How to Write Effective Job Descriptions Candidates Can’t Resist

January 27, 2015

Great news! Business is booming and you’ve been approved additional head count to keep up with the demand. Now comes the hard part — attracting the best talent for the job. It all starts with writing strong and effective job descriptions that won’t get lost in the crowd.

Kicking off a new recruiting search can be a daunting task. The key is to have a clear process in place, and to do as much prep as possible up front, so you don’t get caught scrambling to fill an urgent vacancy completely unprepared. While it’s not uncommon for job descriptions to change during the interview process (ex: certain skills transitioning from “nice to have” to “need to have” or vice versa), having strong skeleton job descriptions at your disposal can allow you to get a jump on new searches as soon as they become open.

How to Write Effective Job Descriptions Candidate’s Can’t Resist

One of the most important aspects of creating a compelling job description is being able to accurately depict what skills are needed to perform the job and what exactly the position will be responsible for within the organization. Some of the key areas that you will want to highlight are:

Job Title and Summary

Clearly list the exact title for the position and provide a thorough overview of the responsibilities of the role and how that fits into the company’s larger goals moving forward. Depending on the seniority of the position, this could be an extensive part of the job description. At the very least, it should be an overview for what is needed from the individual and can be similar to the business justification for the position, but described in more detail and broken down to various tasks.

Need-to-Have Skills

This is where you should highlight the core attributes required to perform the role well. This section is also a good place to highlight the eliminating factors for candidates who may be interested but not qualified. You will want to highlight the years of experience needed for the role and what specific experiences are being targeted.

Nice-to-Have Skills

This section is great for highlighting characteristics that are important to the position but are seen as either the “icing on the cake” or “learnable skills” otherwise qualified candidates can pick up on the job.

Department and Direct Supervisor

It is also important to highlight what department the position will fall under within your company’s organizational structure and who the person’s direct supervisor will be. Not only is this great information for applicants to have, it can also be a selling point, especially if the position reports directly to the C-level.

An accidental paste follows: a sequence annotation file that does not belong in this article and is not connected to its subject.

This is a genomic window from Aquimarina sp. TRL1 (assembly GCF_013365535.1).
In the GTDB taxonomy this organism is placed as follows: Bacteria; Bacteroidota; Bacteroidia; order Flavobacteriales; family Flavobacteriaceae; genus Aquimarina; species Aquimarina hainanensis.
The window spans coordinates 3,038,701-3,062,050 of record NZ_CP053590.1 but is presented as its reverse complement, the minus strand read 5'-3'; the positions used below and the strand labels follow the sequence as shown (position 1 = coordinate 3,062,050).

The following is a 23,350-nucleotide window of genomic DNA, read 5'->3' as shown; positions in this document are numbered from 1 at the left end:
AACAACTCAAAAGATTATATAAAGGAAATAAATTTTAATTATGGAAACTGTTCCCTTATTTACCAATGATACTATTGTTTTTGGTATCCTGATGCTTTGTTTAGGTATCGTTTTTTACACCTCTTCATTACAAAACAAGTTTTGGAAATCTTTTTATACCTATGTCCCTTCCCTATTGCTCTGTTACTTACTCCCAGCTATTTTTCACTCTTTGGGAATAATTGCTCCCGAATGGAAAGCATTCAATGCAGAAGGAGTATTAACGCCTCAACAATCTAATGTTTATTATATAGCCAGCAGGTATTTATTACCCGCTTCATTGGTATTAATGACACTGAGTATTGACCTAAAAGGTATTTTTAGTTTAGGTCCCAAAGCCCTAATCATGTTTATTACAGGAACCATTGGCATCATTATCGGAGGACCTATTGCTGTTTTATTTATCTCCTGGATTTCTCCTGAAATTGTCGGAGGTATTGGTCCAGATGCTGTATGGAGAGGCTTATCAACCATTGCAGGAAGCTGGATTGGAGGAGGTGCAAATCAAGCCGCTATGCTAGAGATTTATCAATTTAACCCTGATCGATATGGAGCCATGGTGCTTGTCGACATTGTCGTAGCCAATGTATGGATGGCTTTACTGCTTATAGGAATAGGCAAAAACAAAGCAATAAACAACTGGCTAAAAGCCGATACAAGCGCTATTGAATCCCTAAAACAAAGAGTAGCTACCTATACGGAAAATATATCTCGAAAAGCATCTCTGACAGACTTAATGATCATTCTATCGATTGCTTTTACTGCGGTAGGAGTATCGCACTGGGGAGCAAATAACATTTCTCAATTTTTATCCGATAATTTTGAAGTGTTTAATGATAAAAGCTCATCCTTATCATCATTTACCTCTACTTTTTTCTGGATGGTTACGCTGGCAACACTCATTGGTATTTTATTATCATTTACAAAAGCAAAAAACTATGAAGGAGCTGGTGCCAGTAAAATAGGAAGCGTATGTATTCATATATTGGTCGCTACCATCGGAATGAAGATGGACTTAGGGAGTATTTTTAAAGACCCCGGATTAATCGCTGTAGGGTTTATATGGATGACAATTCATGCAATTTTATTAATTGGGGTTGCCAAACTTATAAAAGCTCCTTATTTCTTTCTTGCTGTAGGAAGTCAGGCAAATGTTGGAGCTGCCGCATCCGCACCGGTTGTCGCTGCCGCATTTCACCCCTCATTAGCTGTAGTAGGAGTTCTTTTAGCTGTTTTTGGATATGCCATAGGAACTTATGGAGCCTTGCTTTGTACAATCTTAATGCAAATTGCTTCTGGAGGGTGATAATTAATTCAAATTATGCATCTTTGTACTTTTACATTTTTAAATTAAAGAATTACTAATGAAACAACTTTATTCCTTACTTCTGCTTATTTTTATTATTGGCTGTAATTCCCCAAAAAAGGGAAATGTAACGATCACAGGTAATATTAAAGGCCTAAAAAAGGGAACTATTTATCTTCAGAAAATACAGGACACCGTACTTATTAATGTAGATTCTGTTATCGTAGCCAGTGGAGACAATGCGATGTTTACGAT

Company Overview

This is a very important part of the job description and the perfect chance to pitch what’s compelling about your company. Take the opportunity to highlight the company’s core mission, vision, and values. Give the candidate enough information to be interested — just make sure it doesn’t monopolize the job description.

Don’t forget to call out the type of employment you are looking for (full-time, part-time, contract, temporary, etc.) and where the position will be located. Location and flexibility are very important to candidates and those will be their top questions if the information is not listed on the description.

Salary Range and/or Comp Package

This section will vary based on how comfortable your organization is disclosing salary ranges. For the most part, neither salary nor salary range will be listed, but you still have a great opportunity to sell your company’s benefits or perks (dental, vision, 401K, health insurance, etc.). You can also highlight your company culture by listing some of your more unique perks and/or fun recent events.

Point of Contact Information

Believe it or not, this is one of the most overlooked parts of any job description. Listing a direct contact provides driven candidates the opportunity to go above and beyond by sending a personalized cover letter email rather than simply applying to the position via your website. Should your decision come down to two equally qualified candidates, it’s that kind of gesture that can sometimes tip the balance.

6 Quick Job Description Tips

  • Be direct and don’t refrain from using bullets
  • Show off your company’s culture and brand by incorporating the appropriate tone and writing style
  • Use present tense so the description is more active and flows for the reader
  • Be cautious of acronyms that may not be well known
  • Avoid gender or age-based language
  • Don’t be afraid to share the description with your team to make sure everyone is on the same page

How do you like to create your job descriptions? I would love to hear other successful aspects that are important to the potential applicant.


<strong>Brandon DeWitt</strong> is a Talent Acquisition Manager at Criteo <a href="">Criteo</a>. Prior to that, Brandon was a Talent Specialist at OpenView, focused on recruiting engineering candidates, and also previously served as a contract recruiter for CVS Caremark where he sourced candidates in a variety of functional areas nationwide.